Companies across Europe and North America have begun offering aid to Ukrainian authorities and people fleeing war following Russia's invasion, as over a million leave their homes and head to safety in Poland and other neighbouring countries.
The following are some companies which have offered support. More are expected to follow in the coming days.
Total Energies said on Tuesday it would provide fuel to the Ukrainian authorities and aid to refugees in Europe, but stopped short of joining rivals Shell and BP in planning to exit positions in oil-rich Russia.
Ukraine said on Monday it had received Starlink satellite internet terminals donated by SpaceX, but CEO Elon Musk and an internet security researcher warned these could become Russian targets.
More than a dozen telecom providers are providing free international calls to Ukraine or scrapping roaming charges there. Firms taking measures include A1 Telekom Austria Group, Altice Portugal, AT&T, Deutsche Telekom, Orange, Proximus, Swisscom, Telefonica, Telenor, Telia Company, TIM, KPN, Vivacom and Vodafone.
FOOD AND BLANKETS
Poland's largest food retailer Biedronka said it would hire family members of its 1,800 Ukrainian employees, who would each receive a 1,000 zloty ($233) grant. It also pledged over $1million to bring food, hygiene and cleaning products to refugees.
Jysk will provide refugees in need with blankets or other items from the Danish home retailer's stock, a spokesman told Reuters on Thursday as the group reopened eight stores in western Ukraine.
Airbnb said it was working with its hosts to offer free, short-term housing to up to 100,000 refugees from Ukraine, and that it was temporarily waiving its booking fees there.
Nordic Choice has offered free lodging in its Vilnius hotel,while Poland's Arche Hotels said three days after Russia launched the invasion that it had already put up 1,000 refugees as it prepared to lodge 5,000, and called for clothes, Polish language books and toy donations for children fleeing Ukraine.
Sweden's Medicover and private Polish provider LuxMed said they were providing free medical assistance at the border, while Gdansk-based Nivique clinic offered free gynaecological services to female refugees.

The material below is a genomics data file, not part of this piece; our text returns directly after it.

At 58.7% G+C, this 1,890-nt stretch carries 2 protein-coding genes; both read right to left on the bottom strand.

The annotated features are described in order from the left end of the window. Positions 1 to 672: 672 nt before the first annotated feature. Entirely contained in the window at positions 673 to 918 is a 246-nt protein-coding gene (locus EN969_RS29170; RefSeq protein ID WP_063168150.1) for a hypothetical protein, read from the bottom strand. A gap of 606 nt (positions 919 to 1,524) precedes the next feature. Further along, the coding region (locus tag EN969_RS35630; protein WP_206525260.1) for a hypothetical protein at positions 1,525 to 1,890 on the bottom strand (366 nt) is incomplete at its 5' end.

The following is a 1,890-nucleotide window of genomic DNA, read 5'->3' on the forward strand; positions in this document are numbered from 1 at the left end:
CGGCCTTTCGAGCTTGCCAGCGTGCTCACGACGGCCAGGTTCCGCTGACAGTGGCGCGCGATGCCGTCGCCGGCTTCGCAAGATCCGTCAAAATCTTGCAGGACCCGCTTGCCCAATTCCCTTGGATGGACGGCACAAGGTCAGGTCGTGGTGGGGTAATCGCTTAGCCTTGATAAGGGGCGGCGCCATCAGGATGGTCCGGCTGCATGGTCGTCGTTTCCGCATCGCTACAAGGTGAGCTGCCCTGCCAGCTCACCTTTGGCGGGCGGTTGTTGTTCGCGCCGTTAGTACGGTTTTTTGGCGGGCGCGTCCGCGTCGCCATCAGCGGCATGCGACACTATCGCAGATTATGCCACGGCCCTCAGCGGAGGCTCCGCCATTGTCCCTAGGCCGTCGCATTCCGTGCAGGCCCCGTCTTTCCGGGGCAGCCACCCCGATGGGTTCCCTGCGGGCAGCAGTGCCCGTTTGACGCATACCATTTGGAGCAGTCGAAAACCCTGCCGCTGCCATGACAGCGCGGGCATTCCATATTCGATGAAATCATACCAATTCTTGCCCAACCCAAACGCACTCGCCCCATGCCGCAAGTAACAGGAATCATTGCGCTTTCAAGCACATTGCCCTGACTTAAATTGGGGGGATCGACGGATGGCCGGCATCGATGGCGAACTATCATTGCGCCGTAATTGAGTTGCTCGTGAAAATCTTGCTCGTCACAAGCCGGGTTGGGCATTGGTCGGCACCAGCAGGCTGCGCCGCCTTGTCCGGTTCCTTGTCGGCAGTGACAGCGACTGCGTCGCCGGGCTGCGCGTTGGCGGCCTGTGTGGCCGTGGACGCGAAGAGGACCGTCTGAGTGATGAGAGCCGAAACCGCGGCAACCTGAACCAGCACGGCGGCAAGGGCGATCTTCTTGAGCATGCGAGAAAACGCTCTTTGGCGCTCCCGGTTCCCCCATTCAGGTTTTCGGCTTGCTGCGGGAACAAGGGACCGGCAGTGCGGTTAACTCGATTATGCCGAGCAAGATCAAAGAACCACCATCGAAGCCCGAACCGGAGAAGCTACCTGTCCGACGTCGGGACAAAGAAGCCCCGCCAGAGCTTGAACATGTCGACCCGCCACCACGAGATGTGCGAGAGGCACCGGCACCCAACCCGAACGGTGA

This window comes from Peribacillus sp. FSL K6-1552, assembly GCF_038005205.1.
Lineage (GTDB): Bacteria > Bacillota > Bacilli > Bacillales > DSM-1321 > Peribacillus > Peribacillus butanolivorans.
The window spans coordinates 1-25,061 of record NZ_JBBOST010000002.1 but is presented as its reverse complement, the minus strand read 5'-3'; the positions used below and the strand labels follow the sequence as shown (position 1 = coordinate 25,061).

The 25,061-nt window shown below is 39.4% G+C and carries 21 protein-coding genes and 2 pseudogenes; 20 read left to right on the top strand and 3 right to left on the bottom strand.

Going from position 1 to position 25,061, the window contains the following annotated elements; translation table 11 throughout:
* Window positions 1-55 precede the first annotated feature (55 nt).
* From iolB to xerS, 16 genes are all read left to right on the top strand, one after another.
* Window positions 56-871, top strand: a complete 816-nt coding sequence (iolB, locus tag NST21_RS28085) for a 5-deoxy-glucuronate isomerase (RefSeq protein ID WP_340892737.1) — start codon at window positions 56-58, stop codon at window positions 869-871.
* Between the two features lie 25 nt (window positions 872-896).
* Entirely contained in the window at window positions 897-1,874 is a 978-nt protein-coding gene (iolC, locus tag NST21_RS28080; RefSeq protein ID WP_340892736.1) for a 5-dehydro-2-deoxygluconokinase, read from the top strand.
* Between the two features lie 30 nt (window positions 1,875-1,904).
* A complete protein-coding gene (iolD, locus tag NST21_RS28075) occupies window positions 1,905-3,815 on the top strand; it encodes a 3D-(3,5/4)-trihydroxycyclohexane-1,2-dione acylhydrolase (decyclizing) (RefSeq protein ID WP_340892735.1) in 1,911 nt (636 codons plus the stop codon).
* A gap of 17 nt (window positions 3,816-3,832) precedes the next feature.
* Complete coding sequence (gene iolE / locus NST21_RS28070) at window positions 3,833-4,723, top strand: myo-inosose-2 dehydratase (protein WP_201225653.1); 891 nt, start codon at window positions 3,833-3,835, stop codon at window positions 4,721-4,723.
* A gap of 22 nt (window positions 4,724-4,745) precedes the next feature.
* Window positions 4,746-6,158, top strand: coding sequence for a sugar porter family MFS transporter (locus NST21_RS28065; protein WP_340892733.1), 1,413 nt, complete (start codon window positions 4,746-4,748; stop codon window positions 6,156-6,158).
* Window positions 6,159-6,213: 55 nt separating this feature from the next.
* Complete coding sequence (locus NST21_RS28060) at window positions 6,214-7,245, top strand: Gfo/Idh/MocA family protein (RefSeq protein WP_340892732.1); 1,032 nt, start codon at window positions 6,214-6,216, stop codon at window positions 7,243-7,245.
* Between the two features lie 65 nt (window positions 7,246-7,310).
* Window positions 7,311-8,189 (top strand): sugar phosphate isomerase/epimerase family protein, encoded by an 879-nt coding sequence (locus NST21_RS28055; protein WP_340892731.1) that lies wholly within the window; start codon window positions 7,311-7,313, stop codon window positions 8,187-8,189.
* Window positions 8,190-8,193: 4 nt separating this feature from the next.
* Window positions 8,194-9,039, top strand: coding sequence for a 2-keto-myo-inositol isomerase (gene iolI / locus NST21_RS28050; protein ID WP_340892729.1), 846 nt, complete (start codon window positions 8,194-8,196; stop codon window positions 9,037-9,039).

Further afield, French cosmetics group L'Oreal said it aimed to deliver 300,000 hygiene products to Ukraine incoming weeks, while US drug maker Eli Lilly pledge dover $9 million-worth in insulin and Covid-19 medicine supplies for aid organisations there and General Electric $4 million in medical equipment such as mobile x-ray units and ventilators.
Train operators across Central and Western Europe have offered free travel to Ukrainians, including Polish PKP Intercity trains and Germany's Deutsche Bahn, while Flixbus said it would send more free buses to run routes from the main Polish border crossing of Medyka.
Car rental companies Panek Car Sharing and 4Mobility said they would allocate parts of their fleet for transport to the border and invited volunteers to help, while Uber announced unlimited free rides from the border to Polish cities.
Low-cost airline Ryanair, which has suspended all its flights to and from Ukraine, has begun carrying medical supplies from the UK and Ireland to Polish airports, its CEO said on Wednesday.
Trans.EU said it was organising a network of carriers to bring supplies to Ukraine from Western Europe and the CEO of Krakow-based InPost said he would mobilise parts of the parcel group's fleet to bring aid to the border.
Several banks have promised to waive or refund fees for transfers to Ukraine, including Dutch lender ING, Poland's mBank and BNP Paribas's Polish branch, which offered free withdrawals to Ukrainian customers. Nordea Bank ABP also waived transaction fees on donations to charities offering emergency aid.
Multinational firms and their foundations have pledged cash for aid organisations, including around $16 million from Danish toy maker Lego, $10 million each from crypto giant Binance and Danish brewer Carlsberg, and $5 million each from Biedronka-owner Jeronimo Martins, French luxury group LVMH, US internet giant Amazon.